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By James Harris

Toronto, Ontario -- December 21, 2018 -- Why do productive people leave organizations? For many employers, the assumption is that it is for money, better benefits or more vacation time. This is a misconception.

In reality, people who leave organizations for other ones can expect to earn about four percent more pay, and a similarly marginal improvement to their level of benefits.
If not for pay, benefits or vacation days, why then, do some employees leave organizations?

The answer is simple. The most common reason people leave one workplace for another is because of workplace culture and the working environment. They also leave when the workplace becomes inconsistent with their values.

They leave because they do not want to work alongside people who do not share their commitment to their work. An engaged employee wants to work alongside other engaged employees. So what is employee disengagement?

Well, if an engaged employee is entirely focused on their work, a disengaged one is someone who feels uncommitted to their role.

Beyond productivity issues, disengagement leads to workplace conflict, poor communication, safety concerns, turnovers, and absenteeism. Issues involving disengaged employees and business owners/managers have an adverse affect on others working in an organization creating a toxic environment where even your best performers become caught up in the situation, causing them to eventually leave.

Needless to say, with the high cost of turnover, which can be determined by costs required for the employee’s recruitment and selection, their number of years of service, and the level of experience, the expense to businesses can range between 30 -150 percent of an employee’s annual salary.

Therefore, it can be much more cost effective to work with an external expert on providing solid solutions, as most consultants will gladly create customized proposals, amounting to a fraction of the cost of turnover.

My role as a consultant is to listen to an owner or manager’s concerns, trying to understand what they have observed, regarding what an employee is doing or not doing. The answers to the following four questions provide me with a template for making recommendations:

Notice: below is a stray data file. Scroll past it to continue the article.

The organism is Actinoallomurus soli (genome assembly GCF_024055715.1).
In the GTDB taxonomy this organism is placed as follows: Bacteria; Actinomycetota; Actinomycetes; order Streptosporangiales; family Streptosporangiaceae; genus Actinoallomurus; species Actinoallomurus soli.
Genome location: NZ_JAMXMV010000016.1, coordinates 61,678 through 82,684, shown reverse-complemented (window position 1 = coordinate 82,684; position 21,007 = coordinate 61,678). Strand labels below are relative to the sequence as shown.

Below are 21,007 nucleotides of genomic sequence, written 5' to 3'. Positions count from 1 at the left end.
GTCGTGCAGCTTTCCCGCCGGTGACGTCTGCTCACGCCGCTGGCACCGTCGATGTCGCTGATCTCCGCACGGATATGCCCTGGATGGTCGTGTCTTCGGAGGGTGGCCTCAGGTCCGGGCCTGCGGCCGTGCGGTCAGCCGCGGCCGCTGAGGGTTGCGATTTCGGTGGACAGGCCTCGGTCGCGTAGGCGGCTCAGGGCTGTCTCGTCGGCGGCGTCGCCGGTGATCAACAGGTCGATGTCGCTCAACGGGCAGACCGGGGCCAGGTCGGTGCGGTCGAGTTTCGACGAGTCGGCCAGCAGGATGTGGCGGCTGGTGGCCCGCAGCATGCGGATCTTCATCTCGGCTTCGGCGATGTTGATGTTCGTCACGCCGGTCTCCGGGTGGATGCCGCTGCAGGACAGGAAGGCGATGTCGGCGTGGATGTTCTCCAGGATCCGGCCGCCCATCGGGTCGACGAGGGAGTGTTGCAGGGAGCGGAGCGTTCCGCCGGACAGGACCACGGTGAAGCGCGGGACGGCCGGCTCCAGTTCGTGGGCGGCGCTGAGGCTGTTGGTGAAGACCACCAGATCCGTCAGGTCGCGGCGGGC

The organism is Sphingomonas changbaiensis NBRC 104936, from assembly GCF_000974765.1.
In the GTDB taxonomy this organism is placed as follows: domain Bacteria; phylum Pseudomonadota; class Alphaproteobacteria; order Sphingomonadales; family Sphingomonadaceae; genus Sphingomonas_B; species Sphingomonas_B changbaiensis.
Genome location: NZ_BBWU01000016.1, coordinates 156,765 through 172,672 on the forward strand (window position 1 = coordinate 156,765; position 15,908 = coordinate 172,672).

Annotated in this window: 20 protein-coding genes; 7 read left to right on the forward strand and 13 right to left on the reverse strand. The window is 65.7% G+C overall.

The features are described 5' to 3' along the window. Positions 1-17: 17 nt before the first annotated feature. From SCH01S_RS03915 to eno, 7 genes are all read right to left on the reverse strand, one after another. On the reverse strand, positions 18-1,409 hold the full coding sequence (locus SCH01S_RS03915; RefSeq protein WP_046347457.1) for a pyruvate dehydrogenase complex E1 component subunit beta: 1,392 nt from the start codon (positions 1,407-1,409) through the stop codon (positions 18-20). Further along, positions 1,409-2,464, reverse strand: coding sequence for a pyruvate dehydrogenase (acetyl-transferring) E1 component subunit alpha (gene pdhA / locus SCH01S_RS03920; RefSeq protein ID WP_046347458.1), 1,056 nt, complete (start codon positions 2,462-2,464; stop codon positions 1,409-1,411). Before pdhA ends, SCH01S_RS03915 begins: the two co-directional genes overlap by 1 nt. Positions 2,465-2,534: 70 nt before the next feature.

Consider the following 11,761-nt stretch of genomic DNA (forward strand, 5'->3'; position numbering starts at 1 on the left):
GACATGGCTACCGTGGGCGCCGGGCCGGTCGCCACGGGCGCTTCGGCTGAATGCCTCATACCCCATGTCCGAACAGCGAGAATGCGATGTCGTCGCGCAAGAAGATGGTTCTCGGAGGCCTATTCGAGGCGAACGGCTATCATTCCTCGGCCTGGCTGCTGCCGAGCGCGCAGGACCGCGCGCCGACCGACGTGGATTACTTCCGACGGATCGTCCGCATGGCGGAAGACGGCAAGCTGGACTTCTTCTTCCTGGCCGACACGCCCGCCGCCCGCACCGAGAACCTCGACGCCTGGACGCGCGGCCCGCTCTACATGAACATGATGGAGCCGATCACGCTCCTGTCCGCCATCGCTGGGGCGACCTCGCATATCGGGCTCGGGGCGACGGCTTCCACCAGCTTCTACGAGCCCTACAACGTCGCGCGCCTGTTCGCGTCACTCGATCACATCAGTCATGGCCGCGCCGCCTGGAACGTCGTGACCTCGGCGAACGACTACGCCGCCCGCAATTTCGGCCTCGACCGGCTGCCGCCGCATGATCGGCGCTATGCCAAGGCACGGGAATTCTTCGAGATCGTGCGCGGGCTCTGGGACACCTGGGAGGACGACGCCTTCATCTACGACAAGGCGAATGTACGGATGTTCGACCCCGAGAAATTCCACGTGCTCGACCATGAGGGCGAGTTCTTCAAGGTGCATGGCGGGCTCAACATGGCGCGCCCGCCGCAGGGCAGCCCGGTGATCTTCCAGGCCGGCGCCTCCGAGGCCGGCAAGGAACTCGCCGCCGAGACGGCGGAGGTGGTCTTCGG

1. Does the employee understand what you have asked them to do?
2. Does the employee have the right tools and equipment for the job?
3. Does the employee have the ability to perform the work?
4. Is the employee deliberately choosing not to perform the work?


Understandably, since time and money have been invested in employees, by the time a business owner or manager calls me, it usually concerns a specific disengaged employee. In most cases, they want to help an employee whom they feel is not pulling their weight and avoid losing productive employees as a collateral effect of having disengaged employees. The bottom line is that disengaged employees come at a high cost.

An employee engagement specialist, like myself, would be able to provide the appropriate training for those managing disengaged staff or those managing staff who are exhibiting performance issues, along with providing them with the tools required to establish a better working environment. I once supervised two people each of whom had their own unique work styles.

One was hard working and took pride in producing output whereas the other was less dedicated, delivering the minimum amount of work and at times, less than the minimum; finding creative ways to avoid work such as extended lunches, frequent bathroom breaks, conversations with other co-workers and telephone calls unrelated to the work activity.

Beyond these productivity issues, disengagement leads to workplace conflict, poor communication, safety concerns, turnovers, and absenteeism. Issues involving disengaged employees and business owners/managers have an adverse affect on others working in an organization creating a toxic environment where even your best performers become caught up in the situation, causing them to eventually leave.

In conclusion, through coaching, organizations have the opportunity to create a culture where all employees are valued, increase productivity, reduce errors, and create an environment where everyone is committed to overall goals and objectives.

 

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